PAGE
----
Thursday, September 08, 2005

The Trunk and Branches - Whole Systems Thinking – The Rules of the Game…

Many of you are probably familiar with the concept of "whole systems thinking" - it's more or less explained in the name - in dealing with complex systems (such as the biosphere, or a government or the weather, or a company or an ecosystem, or a farm) it's important to take into account all of the components of the system, how they interact, and cause-and-effect relationships among them - think in terms of the whole system. This is a very daunting task. But it's important to do, otherwise you get lost in the details, specific areas of specialization (which are usually very complex and confusing on their own) and you can spend a lot of time and energy trying to solve a problem, only to realize that you've created another, and go on and on until you get confused and frustrated and give up.

So we've been using the metaphor of a tree (yeah, kind of a cliche for a sustainability framework - but it works well), where the trunk and branches represent the core principles (discussed last time - essentially the 'rules of the game') and the leaves represent all of the glorious details - specific problems and specific areas of expertise. Because the task at hand is so massive and complex, no one is going to have all the answers - there's simply too much information. So we need all kinds of scientists, economists, policy makers, researchers, teachers, business leaders, etc etc to work together. Now, imagine all of the ideas, opinions, special interests, etc that come with this group. Any dialogue will quickly degenerate into bickering, confusion, misunderstanding. This is dealing in the "leaves,” the details - and it's very frustrating, and too often the path that discourse on the environment and sustainability follow –

“Paper or Plastic?” (paper contributes to deforestation, plastic doesn’t biodegrade) “Solar, Wind or Oil?” (solar is inefficient and uses weird metals, wind kills birds and makes noise, oil causes global warming… but global warming doesn’t even exist as far as we know) etc… These are the details – obviously not insignificant - but we can’t approach these complex, confusing, politically charged issues without a shared framework, some facts that everyone can agree on. Then we can tackle the details with all kinds of specialists working together.

So by establishing a common framework - and starting with the trunk and branches - we can all get on the same page, understand the rules of the game, and proceed further out on the branches, into the details of the leaves with a shared mental model. True dialogue can commence, eliminating the usual confusion. Again, the details will need to be dealt with in time in order to act - but with a common framework action can be cohesive, moving toward a common goal.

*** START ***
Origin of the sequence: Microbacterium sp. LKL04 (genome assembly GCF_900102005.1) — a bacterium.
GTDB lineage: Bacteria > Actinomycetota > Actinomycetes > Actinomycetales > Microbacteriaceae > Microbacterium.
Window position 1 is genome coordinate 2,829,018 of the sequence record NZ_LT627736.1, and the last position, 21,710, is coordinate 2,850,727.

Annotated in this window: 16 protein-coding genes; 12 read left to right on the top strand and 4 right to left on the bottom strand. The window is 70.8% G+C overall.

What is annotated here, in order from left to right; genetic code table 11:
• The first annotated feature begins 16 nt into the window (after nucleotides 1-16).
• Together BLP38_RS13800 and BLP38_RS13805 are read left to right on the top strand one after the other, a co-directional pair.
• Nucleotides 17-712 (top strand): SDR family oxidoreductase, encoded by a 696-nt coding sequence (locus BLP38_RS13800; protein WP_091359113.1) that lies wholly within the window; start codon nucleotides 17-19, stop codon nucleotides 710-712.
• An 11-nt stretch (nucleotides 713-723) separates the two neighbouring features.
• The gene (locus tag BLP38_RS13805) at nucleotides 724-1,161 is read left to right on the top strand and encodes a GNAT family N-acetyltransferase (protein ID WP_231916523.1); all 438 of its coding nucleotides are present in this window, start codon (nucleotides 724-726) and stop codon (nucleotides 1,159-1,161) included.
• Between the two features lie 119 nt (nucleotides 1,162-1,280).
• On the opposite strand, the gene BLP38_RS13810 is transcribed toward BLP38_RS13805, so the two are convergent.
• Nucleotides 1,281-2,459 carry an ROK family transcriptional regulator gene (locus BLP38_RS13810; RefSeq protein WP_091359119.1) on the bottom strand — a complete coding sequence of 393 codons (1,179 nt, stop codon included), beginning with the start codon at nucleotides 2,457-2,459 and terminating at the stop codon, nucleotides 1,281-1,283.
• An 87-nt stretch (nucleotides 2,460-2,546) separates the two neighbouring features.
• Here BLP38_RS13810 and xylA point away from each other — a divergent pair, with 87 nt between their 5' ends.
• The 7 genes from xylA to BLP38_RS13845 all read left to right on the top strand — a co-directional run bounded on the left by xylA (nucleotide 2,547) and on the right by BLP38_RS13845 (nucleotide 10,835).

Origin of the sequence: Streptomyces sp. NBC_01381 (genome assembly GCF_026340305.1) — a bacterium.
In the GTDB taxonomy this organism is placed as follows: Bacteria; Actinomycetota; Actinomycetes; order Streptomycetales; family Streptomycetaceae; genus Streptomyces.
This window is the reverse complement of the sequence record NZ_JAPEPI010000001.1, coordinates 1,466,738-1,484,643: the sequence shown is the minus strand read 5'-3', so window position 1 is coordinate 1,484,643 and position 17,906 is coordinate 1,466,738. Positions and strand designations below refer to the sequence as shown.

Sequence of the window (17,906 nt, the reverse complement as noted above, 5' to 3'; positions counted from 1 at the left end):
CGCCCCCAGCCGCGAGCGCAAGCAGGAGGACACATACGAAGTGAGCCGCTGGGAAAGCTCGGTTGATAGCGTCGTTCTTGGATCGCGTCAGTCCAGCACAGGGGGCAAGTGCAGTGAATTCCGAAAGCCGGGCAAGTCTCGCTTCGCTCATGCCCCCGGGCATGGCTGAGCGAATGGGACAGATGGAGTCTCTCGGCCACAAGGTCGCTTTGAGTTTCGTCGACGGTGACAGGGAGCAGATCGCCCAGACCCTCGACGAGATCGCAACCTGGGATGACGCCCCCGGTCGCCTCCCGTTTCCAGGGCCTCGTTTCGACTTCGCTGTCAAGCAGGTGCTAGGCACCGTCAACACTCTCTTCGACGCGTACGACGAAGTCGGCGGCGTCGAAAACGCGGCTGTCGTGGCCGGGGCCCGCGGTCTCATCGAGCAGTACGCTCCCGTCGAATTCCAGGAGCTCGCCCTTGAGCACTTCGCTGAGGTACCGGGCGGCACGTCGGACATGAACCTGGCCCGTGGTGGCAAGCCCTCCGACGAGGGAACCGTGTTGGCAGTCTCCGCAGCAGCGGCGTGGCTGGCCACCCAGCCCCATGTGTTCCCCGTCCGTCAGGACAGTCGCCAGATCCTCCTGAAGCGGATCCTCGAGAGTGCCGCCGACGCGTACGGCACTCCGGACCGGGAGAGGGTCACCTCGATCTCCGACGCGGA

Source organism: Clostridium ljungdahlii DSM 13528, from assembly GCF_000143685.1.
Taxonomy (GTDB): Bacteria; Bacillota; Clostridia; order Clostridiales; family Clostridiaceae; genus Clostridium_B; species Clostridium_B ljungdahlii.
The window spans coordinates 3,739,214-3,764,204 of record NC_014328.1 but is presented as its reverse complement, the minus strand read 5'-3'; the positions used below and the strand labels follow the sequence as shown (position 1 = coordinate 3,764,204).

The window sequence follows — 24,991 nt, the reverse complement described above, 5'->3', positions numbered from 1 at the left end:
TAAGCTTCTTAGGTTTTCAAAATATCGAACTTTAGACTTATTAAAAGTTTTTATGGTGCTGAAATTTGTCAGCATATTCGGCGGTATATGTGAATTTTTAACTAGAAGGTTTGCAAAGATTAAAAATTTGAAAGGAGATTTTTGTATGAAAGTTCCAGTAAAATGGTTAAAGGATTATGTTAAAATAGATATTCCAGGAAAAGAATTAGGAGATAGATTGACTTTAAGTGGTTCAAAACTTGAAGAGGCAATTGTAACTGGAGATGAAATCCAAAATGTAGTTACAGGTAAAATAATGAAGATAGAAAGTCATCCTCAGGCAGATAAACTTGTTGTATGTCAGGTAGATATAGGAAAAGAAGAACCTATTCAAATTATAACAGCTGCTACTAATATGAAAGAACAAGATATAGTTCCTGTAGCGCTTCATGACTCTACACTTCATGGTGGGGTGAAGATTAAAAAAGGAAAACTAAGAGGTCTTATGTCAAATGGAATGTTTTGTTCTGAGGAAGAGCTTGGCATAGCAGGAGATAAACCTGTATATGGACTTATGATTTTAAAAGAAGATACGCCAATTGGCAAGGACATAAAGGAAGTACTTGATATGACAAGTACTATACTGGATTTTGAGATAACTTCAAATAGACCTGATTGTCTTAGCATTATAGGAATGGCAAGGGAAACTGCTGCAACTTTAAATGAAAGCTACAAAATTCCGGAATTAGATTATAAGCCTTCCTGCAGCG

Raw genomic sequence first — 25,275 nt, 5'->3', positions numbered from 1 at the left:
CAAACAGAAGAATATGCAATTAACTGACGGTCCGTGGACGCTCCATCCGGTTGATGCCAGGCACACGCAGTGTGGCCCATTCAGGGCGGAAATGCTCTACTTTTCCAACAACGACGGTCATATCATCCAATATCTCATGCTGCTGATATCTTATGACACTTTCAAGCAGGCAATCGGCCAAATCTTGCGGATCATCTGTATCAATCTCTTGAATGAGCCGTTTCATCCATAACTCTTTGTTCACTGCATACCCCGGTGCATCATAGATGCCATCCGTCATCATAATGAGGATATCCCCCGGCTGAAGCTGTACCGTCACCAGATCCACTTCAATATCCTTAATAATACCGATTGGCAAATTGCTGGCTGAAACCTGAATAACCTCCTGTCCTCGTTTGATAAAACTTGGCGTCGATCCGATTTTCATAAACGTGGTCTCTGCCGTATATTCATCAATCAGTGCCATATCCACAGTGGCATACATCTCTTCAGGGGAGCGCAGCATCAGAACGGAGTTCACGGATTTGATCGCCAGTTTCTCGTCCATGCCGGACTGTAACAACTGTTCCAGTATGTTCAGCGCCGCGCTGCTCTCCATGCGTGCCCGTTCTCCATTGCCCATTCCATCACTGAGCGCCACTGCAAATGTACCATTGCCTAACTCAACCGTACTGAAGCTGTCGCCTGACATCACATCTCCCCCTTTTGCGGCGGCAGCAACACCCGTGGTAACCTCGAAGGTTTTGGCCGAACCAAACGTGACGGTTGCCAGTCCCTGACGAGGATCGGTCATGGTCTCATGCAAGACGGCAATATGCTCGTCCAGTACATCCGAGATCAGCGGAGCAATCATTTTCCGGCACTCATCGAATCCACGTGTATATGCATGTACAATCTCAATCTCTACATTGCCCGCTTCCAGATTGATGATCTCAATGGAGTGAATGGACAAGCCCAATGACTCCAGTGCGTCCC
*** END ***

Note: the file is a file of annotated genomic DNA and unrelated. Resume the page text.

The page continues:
You can think of the 4 principles as the rules of the game - like in chess or soccer. It's the easy part, but if everyone doesn't understand them, no one's going to get very far, and it’s very often the step that is skipped when we set out to create strategies to reach sustainability.... which brings me to the 5-level Framework:

I. Systems Level ... (in terms of sustianability, it's the biosphere - individual in an organization in society in the biosphere)

II. Success Level ... (in this case, the sustainability principles - the 4-principles, the rules of the game)

III. Strategic Level ... (not strategies, but strategic guidelines, planning methodologies, we'll get into these)

IV. Actions Level ... (concrete things we do, plans into action)

V. Tools Level ... (help in putting plans into action - indicators, modeling, life-cycle analysis)

It all probably seems pretty vague and theoretical at this point, but it does come together and make sense. Hopefully by the end of '05 I'll be able to give you all an hour presentation that will convey all of this and more with brilliant clarity. As for what's been happening here this week, we've had more lectures from Karl Hendrik, and trying to work out some of the subtleties, nuances and technicalities in the framework to be clear we understand it to the point of being able to teach it -- "is that a strategy, or a strategic guideline?" ..."why are CO2 emissions in violation of principle 1, while NOx emissions violate principle 2?" ...stuff like that. The weather remains beautiful, and having a blast being a student in this little town... I’ll try to keep these shorter in the future.

Hope everyone's doing well - take care, Go Sox!!!